They need us to sit in the ash heap and cry with them.
In our culture, you probably won’t need to tear your clothes or get doused with ash like Job’s friends, but you may need to serve in other non-glamorous ways.
Here are some ways my friends served me, and that you can serve your suffering friend:
- Invite her to go for a walk.
- Pick up groceries.
- Set up a meal calendar.
- Sit with her at an appointment.
- Drop off a box of tissues and some flowers.
- Put a handwritten note in the mail.
- Watch her kids while she runs an errand.
- Mow her yard.
- Do her family’s laundry.
- Load her up with paper goods, so she doesn’t have to do dishes.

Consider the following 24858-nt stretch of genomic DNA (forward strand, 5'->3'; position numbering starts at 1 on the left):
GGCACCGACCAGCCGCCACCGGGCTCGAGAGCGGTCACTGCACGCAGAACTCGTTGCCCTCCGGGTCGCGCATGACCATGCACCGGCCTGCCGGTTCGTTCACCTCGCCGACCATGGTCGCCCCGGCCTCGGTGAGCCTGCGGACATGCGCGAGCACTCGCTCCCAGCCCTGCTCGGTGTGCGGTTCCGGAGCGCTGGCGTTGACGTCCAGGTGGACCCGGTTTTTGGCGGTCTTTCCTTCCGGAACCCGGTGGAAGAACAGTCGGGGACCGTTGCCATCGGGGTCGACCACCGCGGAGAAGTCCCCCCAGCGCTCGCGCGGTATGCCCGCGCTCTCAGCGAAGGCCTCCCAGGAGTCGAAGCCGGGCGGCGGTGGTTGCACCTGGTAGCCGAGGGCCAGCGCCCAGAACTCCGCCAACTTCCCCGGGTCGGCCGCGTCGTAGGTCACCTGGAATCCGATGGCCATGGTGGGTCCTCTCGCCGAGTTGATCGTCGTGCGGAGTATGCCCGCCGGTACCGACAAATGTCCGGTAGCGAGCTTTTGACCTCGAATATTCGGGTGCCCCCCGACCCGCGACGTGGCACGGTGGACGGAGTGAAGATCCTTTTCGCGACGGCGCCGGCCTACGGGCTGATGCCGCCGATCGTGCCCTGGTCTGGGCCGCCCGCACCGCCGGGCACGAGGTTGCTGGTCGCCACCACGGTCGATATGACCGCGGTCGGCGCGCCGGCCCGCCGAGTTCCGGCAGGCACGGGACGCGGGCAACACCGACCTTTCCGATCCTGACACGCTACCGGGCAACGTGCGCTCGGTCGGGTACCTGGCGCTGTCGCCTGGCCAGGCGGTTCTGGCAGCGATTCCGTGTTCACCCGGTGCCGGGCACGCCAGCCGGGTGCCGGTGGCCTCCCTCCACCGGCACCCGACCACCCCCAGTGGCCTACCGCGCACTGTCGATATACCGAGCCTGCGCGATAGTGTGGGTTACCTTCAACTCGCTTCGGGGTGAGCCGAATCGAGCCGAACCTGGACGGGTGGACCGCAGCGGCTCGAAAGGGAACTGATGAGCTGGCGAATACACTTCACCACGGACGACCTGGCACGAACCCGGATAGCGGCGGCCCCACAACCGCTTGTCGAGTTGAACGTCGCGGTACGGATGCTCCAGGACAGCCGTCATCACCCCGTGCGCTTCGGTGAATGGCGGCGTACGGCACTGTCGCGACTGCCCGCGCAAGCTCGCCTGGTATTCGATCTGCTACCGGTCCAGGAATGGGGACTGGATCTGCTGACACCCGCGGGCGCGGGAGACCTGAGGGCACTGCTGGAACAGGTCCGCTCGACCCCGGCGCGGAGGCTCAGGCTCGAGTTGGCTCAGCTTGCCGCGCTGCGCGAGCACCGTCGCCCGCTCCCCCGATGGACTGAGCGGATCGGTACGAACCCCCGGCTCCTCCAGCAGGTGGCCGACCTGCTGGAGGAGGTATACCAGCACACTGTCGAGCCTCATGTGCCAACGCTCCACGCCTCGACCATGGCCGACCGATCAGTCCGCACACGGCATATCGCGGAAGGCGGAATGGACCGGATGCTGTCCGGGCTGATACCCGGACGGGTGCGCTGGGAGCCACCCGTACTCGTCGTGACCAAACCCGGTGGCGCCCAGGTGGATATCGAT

It is a holy calling to love a suffering friend.
But it’s important to remember that our role is not to fix our friend’s problem. We can’t heal their child, save their marriage, or win back their wayward teen.
Your job as a friend is to go to her, pray for her, and serve her.
God will be the One who sustains her and carries her through her suffering.
You simply get the privilege of loving your friend while God does His merciful and good work.
Our suffering friends need us. Let’s love them well!It is a holy calling to love a suffering friend.
Marissa Bondurant lives in San Antonio, Texas with her husband and their four daughters. Having walked through childhood cancer with her second daughter, her desire is to encourage the hearts of other weary moms with the hope of the gospel. Her writing is full of biblical encouragement as well as practical tips for women walking through seasons of suffering. When she is not writing, she is picking up toys, getting halfway through novels, and failing at gardening. Connect with Marissa on Facebook and Instagram.